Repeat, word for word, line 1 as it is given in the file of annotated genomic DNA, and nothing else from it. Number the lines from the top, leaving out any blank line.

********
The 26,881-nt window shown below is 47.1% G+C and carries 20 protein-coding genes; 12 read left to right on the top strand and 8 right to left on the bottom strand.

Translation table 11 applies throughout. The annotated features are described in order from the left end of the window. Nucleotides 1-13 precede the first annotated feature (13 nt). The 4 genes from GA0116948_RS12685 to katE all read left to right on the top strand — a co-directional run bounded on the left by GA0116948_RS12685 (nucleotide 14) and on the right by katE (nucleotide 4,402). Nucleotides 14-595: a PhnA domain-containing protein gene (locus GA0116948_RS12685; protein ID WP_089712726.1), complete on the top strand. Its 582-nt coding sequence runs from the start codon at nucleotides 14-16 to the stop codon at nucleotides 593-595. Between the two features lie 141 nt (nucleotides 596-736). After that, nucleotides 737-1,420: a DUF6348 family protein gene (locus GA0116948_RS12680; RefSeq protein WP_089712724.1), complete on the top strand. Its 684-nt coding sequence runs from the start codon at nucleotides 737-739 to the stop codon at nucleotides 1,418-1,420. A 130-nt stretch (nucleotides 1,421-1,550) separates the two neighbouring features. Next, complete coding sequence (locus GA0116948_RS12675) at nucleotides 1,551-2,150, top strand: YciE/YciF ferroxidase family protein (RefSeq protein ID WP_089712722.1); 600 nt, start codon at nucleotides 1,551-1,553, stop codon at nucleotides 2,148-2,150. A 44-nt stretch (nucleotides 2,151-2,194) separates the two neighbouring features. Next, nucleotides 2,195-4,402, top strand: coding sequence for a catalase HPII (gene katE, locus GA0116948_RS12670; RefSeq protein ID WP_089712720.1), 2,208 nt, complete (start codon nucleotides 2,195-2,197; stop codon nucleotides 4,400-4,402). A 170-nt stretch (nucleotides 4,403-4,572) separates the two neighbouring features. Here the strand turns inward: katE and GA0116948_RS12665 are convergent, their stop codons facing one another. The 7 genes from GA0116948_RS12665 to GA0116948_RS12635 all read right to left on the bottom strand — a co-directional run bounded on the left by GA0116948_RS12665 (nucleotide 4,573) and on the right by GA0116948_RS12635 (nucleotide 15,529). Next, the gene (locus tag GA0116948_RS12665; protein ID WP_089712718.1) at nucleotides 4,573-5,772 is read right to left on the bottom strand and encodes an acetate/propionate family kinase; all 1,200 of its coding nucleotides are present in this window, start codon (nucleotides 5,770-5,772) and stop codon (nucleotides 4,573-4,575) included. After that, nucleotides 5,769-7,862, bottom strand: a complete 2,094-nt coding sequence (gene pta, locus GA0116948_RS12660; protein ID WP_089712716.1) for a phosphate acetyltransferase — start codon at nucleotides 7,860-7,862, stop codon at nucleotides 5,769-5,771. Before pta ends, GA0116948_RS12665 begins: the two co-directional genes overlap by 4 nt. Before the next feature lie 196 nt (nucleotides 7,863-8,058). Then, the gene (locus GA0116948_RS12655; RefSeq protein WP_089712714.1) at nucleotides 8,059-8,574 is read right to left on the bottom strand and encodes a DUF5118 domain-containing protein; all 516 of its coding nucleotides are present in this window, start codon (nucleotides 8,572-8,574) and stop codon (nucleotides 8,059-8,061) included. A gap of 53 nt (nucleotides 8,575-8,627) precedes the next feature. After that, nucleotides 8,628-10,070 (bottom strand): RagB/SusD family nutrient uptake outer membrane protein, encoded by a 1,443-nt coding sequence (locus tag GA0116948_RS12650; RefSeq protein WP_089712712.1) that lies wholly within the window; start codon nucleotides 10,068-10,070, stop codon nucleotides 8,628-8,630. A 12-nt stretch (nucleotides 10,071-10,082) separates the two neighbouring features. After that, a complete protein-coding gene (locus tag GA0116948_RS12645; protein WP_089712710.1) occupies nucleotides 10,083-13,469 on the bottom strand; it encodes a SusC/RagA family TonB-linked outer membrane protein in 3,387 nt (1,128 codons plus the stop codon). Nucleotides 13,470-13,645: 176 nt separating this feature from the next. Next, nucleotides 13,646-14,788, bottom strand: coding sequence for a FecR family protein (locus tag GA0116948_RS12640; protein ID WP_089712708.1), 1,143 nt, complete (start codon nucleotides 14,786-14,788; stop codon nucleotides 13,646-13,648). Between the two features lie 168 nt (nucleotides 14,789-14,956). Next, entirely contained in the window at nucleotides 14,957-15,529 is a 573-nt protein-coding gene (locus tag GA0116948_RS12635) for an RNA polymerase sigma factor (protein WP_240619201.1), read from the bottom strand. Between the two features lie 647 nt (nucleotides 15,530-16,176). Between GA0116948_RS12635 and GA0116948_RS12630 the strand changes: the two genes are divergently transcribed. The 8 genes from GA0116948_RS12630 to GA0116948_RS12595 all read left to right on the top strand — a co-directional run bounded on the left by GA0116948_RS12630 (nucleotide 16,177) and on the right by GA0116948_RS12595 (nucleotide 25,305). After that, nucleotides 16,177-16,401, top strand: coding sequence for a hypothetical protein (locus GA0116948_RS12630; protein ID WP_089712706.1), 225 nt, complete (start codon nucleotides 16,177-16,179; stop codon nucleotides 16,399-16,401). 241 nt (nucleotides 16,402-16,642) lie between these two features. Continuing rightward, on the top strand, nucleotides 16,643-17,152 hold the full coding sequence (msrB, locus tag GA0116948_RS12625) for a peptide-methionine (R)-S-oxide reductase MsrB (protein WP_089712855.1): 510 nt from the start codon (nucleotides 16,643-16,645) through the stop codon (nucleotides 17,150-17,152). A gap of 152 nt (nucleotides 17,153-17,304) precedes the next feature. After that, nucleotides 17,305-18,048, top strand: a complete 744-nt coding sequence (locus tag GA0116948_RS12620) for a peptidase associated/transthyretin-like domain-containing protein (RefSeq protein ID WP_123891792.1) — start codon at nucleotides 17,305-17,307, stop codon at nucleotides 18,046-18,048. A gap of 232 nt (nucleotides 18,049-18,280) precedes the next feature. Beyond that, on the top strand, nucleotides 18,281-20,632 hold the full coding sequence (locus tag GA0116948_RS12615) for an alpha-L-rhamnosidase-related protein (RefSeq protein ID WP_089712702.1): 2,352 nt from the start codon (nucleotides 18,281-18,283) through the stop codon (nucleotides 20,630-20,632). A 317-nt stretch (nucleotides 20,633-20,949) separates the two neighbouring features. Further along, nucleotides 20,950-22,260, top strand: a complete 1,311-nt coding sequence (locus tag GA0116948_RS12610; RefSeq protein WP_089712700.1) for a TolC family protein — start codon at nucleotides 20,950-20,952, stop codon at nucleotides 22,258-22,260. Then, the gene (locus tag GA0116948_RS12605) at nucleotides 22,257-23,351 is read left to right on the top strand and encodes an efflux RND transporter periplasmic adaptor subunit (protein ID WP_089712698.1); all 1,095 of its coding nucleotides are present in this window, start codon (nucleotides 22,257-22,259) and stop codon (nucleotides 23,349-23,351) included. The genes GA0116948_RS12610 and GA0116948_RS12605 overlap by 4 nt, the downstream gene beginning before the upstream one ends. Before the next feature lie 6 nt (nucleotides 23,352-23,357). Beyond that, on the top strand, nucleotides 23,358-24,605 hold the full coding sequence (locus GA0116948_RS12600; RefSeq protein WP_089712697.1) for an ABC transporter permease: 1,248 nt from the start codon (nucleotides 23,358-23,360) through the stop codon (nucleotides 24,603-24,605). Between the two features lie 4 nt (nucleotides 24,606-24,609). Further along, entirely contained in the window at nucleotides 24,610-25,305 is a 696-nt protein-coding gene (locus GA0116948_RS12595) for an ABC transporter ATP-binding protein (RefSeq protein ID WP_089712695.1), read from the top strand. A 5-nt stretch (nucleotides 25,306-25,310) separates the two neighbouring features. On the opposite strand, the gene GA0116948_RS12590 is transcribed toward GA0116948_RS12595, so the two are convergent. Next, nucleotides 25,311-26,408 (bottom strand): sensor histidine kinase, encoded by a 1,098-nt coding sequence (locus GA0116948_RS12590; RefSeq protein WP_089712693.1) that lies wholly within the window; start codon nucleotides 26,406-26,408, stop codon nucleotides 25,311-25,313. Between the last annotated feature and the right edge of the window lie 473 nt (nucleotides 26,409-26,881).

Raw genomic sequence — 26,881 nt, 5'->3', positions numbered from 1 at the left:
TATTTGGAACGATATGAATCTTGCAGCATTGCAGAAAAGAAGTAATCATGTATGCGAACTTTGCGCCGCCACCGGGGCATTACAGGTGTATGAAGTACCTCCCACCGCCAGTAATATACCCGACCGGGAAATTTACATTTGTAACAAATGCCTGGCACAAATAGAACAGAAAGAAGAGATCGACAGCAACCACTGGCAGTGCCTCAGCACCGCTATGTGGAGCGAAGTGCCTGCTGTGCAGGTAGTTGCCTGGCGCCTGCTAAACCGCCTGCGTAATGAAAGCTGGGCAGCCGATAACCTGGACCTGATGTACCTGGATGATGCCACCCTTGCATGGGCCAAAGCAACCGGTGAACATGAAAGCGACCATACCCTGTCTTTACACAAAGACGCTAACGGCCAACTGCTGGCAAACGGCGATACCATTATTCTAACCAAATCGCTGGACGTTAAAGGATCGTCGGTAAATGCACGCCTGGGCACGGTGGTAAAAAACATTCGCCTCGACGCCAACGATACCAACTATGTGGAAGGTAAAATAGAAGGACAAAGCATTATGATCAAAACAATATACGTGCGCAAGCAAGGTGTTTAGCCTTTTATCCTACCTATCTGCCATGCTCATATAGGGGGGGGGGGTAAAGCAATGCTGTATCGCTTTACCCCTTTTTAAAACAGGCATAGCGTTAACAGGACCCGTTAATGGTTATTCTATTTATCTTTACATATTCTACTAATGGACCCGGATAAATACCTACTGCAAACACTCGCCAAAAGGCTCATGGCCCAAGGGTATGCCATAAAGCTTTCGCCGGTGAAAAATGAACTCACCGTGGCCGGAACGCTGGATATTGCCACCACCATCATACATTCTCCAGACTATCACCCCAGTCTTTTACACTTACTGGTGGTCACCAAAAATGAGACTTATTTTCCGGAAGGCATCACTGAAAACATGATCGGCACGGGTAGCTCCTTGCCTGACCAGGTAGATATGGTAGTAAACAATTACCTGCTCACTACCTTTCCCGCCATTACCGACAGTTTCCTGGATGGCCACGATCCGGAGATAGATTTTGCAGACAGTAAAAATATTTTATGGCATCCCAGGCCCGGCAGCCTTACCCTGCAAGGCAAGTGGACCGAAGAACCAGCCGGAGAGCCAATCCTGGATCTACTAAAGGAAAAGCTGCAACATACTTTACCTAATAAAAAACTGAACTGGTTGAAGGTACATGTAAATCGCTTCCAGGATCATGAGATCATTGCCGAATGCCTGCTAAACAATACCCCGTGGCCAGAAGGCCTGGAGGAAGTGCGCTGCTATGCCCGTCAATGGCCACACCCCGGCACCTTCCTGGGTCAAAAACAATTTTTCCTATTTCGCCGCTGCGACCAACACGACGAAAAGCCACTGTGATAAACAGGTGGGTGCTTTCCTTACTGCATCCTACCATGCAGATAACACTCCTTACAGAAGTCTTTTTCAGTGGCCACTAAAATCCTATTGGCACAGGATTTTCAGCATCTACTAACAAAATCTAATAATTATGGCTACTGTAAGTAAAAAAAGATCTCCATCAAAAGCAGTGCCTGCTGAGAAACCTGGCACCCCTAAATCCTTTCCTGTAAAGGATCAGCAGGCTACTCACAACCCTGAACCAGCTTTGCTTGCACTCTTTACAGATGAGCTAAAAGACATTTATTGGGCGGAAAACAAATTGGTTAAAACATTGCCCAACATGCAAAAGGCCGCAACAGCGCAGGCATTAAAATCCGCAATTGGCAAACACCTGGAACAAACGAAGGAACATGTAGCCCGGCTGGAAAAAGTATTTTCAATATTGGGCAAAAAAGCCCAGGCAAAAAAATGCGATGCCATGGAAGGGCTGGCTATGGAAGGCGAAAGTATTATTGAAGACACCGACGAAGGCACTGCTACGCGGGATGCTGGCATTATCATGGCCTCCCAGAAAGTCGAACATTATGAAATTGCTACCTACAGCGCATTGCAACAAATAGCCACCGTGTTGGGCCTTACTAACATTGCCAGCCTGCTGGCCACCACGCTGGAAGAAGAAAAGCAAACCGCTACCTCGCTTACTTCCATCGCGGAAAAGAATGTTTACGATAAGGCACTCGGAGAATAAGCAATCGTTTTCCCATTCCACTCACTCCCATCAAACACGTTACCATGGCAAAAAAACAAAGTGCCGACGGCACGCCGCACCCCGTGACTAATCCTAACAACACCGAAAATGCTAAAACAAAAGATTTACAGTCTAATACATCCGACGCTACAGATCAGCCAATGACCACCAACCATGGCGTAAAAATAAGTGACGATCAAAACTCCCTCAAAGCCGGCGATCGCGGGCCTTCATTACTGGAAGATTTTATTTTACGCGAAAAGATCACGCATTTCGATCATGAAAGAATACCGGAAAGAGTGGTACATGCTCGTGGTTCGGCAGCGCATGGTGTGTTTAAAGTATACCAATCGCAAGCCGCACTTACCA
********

The 26,881-nt window shown below is 47.1% G+C and carries 20 protein-coding genes; 12 read left to right on the top strand and 8 right to left on the bottom strand.